I can’t say that there’s much for LGBTQ+ representation either. Initially, I thought that Barbara might be gay, but if she is, it’s never really mentioned. And even if she was gay, she’s dead now. Hopefully, these problems will be addressed in the future, since the show leaves off on a cliff hanger. El saves everyone from the Demogorgon, and though it looks like she killed the monster, both she and its body disappear. On top of that, Will keeps seeing flashes of the Upside Down and we learn that his time there infected him. He coughs up a giant black slug into his bathroom sink, and it disappears down the drain. Given all that, it’s pretty clear that there’s more to the story and that the characters themselves still don’t fully understand what the Upside Down really is.
As for the rest of the show, I found myself enjoying it quite a bit. Every character has some major flaws they need to work their way through, and while I may have found the small children annoying, I do have to appreciate that all the characters’ flaws feel real and cause serious problems. Jonathan, for instance, is a loner, socially awkward, and doesn’t understand boundaries. At one point he takes pictures of Nancy while she’s undressing without her consent. This might be a low bar to hold any story to, but Stranger Things doesn’t play this off as romantic. Instead, the story lets us know that what Jonathan did was creepy, violating, and way out of line. Jonathan eventually admits that what he did was wrong and apologizes to Nancy for it. The two do become friends, and though I suppose it’s possible to read some romantic tension between them, their relationship stays platonic.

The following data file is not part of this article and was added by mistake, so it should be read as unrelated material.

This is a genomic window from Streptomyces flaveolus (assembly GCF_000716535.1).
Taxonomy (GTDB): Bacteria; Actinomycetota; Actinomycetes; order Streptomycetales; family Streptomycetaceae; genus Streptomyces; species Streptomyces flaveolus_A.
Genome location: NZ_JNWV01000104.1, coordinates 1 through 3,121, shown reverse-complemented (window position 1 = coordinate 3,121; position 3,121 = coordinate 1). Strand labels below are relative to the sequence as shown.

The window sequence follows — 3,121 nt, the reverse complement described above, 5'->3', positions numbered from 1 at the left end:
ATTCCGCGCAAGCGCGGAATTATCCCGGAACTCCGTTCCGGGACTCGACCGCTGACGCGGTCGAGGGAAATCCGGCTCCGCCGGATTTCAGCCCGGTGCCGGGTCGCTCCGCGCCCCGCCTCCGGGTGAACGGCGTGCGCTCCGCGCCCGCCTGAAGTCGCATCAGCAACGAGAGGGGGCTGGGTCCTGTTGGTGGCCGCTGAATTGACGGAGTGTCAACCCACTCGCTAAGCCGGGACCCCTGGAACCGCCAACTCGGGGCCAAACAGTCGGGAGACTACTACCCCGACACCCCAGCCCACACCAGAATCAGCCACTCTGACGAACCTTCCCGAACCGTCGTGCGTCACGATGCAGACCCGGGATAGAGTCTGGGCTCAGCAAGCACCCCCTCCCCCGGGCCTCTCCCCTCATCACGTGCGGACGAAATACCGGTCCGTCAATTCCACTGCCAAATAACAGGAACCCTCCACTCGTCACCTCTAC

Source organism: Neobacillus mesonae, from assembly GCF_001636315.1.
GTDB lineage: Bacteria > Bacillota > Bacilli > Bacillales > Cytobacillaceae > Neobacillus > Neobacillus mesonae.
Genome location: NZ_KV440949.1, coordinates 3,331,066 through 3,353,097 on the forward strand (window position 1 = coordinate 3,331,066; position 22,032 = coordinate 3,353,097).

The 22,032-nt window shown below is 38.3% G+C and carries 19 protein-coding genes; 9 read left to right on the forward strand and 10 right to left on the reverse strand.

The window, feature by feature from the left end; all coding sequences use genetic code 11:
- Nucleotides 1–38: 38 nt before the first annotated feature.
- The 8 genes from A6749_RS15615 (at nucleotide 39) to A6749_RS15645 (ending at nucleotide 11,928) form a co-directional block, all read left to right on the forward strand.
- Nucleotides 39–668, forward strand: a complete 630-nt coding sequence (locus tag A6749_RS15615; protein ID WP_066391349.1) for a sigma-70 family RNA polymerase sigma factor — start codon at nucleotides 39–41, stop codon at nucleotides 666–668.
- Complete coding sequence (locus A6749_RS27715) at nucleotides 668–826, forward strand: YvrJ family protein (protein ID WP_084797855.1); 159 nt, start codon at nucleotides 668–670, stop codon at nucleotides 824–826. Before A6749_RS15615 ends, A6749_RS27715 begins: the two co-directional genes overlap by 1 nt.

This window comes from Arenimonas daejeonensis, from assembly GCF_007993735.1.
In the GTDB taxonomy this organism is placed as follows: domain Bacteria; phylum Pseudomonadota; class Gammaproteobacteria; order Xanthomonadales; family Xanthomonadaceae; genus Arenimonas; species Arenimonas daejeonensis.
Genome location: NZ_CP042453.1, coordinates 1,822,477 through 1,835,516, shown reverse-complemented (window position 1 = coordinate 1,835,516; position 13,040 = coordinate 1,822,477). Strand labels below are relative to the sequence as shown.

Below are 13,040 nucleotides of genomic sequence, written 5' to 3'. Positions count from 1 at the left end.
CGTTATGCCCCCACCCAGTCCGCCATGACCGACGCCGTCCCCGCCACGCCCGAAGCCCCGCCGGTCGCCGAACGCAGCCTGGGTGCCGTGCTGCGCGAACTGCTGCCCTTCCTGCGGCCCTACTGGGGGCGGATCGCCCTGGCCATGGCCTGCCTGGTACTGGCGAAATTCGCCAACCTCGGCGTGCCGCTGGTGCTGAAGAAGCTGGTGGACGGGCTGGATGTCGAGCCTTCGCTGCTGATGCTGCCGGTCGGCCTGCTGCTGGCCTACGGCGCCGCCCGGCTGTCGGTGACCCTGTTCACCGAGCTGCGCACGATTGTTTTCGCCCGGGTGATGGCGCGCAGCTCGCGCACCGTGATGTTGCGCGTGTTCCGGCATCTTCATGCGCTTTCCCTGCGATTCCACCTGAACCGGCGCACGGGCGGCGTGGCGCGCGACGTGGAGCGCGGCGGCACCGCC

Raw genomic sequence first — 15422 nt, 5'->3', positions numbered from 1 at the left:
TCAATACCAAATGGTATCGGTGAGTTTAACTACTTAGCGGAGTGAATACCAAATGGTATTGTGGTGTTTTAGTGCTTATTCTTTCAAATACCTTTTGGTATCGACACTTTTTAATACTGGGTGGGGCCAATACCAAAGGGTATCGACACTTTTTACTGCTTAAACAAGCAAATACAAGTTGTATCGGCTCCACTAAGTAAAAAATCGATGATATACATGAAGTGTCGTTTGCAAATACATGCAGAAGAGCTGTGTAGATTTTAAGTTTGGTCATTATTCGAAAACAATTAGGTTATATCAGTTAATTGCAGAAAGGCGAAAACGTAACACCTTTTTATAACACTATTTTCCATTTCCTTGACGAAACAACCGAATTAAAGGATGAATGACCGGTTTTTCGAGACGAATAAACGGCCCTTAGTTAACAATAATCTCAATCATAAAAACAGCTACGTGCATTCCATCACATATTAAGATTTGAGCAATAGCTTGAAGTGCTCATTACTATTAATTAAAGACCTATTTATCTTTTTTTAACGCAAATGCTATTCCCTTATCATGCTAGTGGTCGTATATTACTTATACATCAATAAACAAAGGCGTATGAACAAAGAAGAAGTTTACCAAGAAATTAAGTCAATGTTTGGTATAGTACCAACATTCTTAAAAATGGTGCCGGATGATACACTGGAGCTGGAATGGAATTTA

Stranger Things also makes the characters deal with sexism. The night Barbara goes missing, she and Nancy were at a party without their parents’ knowledge or consent. While there, Nancy has sex with her boyfriend Steve. In the following days when she notices that Barbara is missing—her car is still at Steve’s and her mom hasn’t seen her—Nancy goes to the police. It seems that she is the only person who cares about Barbara’s safety. The police
are more concerned about her relationship with Steve and ask her questions like “was this before or after you took off your clothes?” Nancy’s mom is also more concerned about the sex and gets angry when Nancy says it doesn’t matter. Nancy continues to remind us that whether or not she had sex with Steve has nothing to do with Barbara’s disappearance and that people are more concerned about slut-shaming than they are with her friend’s safety.
Again, I wouldn’t say this show is perfect. Even when it comes to the issue of sexism it does have some failings, but Stranger Things gets a lot right, and after watching such subpar shows like Game of Thrones or even The Shannara Chronicles, it was awesome to just sit down and enjoy a really good story. There is so much going on in Stranger Things and so many plot points to potentially talk about that there is no way it could fit into one post. If you have not yet seen it, I would definitely give the story a shot. The characters, even the ones I hate, are fleshed out really well, the writing is pretty solid, and it was just fun to watch.